Bero Home Recipes for all the basics, just as my Granny made and Tessa Kiros Apples for Jam for simple, familial recipes which inspire you to cook something tasty, quickly and can be adapted with ease.

    I wonder what you'll choose.

  47. Yes.

    Leiths baking bible.

  48. The Bourke Street Bakery cookbook! Absolutely! Never-fail recipes, and CERTAINLY fulfils the "oooo, that cake sounds interesting, I wants it..." criterion.

    Plus, any place that - in a city as cafe-heavy as Sydney - still manages to have a lengthy line waiting to get in the door every single Saturday must be doing something right in the kitchen.

    Re Donna Hay - she's a bit vanilla for my tastes (I always think she's more famous for her food photos and distinctive food styling than her recipes, which are always a bit too fiddly). That being said, that's a criticism more of her savouries than her cakes, of which I have made a few FABULOUS ones (a lime yoghurt cake comes to mind?)

    Finally, gelatine? Really? I've been cooking from books here since I was about 3, and I don't recall even using gelatine until I discovered pannacotta in the mid-nineties. (Oh, pannacotta. So delicious, and so overdone.) Don't think I've ever seen it in a cake recipe, I can't even really imagine how it would figure...in the icing? Surely not...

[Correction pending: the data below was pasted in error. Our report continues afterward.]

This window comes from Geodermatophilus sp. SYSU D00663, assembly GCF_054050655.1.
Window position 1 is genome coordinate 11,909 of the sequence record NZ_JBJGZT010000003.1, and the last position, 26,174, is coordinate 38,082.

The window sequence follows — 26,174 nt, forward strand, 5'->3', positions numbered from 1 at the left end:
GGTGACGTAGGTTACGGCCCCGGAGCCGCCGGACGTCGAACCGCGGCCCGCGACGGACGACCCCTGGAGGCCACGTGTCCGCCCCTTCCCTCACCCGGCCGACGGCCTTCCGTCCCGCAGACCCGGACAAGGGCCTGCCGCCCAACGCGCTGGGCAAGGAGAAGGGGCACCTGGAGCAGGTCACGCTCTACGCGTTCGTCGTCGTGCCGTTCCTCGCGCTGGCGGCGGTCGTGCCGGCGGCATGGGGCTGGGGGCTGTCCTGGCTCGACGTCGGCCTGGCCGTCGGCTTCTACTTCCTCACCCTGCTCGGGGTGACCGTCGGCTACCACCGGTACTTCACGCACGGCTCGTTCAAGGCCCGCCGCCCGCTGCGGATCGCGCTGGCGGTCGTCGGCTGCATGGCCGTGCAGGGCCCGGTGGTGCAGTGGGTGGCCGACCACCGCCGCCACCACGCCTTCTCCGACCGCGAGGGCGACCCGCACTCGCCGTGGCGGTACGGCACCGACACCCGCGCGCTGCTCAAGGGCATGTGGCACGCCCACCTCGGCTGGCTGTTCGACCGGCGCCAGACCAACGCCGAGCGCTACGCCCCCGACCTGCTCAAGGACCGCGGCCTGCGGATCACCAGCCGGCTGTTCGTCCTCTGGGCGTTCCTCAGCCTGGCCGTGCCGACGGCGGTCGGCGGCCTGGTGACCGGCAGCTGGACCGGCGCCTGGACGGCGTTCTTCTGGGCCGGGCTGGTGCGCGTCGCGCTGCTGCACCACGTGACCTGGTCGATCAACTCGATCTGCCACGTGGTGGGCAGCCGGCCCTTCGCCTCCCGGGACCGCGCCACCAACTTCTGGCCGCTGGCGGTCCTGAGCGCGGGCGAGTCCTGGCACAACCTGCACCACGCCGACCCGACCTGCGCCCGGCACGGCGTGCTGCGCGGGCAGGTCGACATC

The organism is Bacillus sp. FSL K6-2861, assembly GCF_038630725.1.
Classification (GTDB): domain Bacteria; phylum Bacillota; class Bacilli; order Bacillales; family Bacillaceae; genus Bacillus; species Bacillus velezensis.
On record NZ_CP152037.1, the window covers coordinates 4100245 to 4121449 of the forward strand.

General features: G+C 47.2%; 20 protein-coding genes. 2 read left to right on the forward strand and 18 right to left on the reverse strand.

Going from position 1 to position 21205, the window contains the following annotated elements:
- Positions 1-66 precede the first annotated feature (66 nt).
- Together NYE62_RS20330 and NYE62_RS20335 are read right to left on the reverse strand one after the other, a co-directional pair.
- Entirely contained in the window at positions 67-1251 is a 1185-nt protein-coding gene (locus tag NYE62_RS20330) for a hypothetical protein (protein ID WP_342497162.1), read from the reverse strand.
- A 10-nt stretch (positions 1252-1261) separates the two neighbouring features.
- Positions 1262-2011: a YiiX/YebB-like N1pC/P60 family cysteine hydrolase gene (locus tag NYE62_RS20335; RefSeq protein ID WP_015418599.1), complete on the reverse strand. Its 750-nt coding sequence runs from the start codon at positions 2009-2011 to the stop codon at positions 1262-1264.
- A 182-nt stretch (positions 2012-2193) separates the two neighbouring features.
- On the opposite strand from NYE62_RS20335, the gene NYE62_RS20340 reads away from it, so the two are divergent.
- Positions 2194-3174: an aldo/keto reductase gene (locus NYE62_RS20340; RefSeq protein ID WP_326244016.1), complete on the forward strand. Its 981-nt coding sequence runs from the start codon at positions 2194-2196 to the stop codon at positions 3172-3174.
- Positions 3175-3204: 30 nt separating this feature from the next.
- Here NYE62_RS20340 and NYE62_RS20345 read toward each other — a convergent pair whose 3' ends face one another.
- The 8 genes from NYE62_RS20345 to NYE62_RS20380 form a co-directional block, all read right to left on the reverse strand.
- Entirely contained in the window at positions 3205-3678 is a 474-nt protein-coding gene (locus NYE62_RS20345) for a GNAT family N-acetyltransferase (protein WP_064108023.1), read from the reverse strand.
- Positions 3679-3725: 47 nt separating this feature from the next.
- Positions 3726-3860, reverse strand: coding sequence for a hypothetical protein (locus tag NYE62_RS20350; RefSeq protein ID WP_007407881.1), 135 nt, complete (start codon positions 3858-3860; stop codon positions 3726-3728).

Perhaps it's one of those cross-cultural things where we all accuse eachother of Over Gelatining. Certainly, when I first discovered that you could access recipes via *gasp* the intertubes, I remember gagging at a whole lot of US ones that seemed to invariably include "1 packet Jello". In a salad? WTF?

  49. Food to live By-Myra Goodman, also for all Italian, The North End Italian Cookbook-Marguerite DiMino Buonopane (Ricotta cookies = amazing also the best Biscotti recipe I have ever used). I also have a fail-safe chocolate chip cookie recipe (modified from "Great Good Foods) and a super easy, quick, buttermilk cake with an oatmeal crumble topping (as in minimal bowls, mixed and baked in less than an hour)...can email last two recipes if needed...

  50. You're doing something wrong. Baking is all about following the instructions really specifically. Nigella's recipes have never failed me!

  51. @Anon 01.46 - if this post has illustrated anything that for every one person who swears by a baking book, there's another that says nothing works.